An envious Herbie Hancock once joked that he wanted to break his more skilled rival Gonzalo Rubalcaba's fingers, or at the very least, encase them in cement. But while Hancock's brand of jazz has reaped millions by being accessible to a wide audience (there's something to say for having melodies you can actually hum), Rubalcaba plays a form of jazz so intense, complex and challenging that even a master technician such as himself calls one of his tunes "The Hard One." Try humming this stuff at your own risk.
Born to a family of musicians in Cuba, Rubalcaba studied at Havana's famed Amadeo Roldan Conservatory but now calls Florida home. His music runs from introspective ballads and boleros to outrageously technical forays of hyperlicks played over smokin' güaracha, rumba and son montuño grooves that will make your head spin. It's the kind of music that makes your run-of-the-mill, everyday jazz pianist look up and ask, "What the hell is he doing?"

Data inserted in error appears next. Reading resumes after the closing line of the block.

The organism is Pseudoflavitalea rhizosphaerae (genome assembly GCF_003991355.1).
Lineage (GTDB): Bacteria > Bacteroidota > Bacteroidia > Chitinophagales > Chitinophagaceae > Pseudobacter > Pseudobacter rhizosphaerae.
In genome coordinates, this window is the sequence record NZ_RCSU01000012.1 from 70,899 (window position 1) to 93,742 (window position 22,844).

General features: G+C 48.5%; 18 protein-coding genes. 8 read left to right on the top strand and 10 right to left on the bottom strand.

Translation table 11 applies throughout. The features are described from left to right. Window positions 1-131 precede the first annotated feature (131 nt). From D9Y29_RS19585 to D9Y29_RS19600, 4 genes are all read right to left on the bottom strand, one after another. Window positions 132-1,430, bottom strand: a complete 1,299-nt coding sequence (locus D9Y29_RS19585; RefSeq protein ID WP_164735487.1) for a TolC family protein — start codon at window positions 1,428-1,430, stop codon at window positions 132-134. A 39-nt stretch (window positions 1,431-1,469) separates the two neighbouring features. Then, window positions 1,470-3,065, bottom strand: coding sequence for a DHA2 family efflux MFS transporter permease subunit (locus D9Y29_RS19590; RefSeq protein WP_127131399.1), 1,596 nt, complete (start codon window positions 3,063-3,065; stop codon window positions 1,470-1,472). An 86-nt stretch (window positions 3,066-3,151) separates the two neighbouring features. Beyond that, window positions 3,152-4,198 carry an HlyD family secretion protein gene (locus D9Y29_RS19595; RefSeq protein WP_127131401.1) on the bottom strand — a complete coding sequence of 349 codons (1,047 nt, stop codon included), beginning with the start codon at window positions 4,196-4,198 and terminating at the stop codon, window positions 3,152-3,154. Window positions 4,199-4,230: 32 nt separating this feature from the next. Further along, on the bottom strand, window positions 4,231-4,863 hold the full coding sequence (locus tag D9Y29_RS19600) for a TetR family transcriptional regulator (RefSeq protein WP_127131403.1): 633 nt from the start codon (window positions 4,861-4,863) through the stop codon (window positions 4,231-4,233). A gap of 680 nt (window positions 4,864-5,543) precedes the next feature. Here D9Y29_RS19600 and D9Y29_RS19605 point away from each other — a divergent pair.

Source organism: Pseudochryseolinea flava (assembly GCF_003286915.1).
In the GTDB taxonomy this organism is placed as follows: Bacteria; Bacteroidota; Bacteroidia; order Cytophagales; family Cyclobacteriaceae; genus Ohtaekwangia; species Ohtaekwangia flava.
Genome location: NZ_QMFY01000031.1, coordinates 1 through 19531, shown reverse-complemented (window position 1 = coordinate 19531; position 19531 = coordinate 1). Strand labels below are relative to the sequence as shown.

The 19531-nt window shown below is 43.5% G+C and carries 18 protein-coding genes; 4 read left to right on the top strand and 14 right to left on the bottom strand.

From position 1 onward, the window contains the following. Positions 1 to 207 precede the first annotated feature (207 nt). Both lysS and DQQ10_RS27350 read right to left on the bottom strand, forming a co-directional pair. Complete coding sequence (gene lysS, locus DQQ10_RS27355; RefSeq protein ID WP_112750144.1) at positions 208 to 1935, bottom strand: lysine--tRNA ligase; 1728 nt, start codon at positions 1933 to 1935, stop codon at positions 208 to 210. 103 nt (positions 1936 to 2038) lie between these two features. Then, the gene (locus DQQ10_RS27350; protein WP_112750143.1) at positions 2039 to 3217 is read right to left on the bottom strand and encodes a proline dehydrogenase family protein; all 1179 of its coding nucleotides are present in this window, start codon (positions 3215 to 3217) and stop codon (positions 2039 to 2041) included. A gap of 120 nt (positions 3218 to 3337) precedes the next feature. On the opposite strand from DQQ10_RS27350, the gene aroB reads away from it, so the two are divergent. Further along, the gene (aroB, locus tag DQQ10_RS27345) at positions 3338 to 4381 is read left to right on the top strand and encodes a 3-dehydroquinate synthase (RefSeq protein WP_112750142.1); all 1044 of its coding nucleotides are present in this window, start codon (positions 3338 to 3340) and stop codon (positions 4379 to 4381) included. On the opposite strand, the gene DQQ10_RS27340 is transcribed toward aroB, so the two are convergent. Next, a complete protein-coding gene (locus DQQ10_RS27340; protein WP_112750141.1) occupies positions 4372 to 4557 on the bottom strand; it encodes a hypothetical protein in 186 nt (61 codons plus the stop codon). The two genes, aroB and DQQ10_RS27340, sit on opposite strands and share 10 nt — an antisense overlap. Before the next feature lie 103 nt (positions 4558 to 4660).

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Expect most of the in-the-know drummers in town to be at these shows, too, to check out Ignacio Berroa -- a drummer' s drummer, one of the monsters of the instrument. Also accompanying Rubalcaba will be Armando Gola on bass.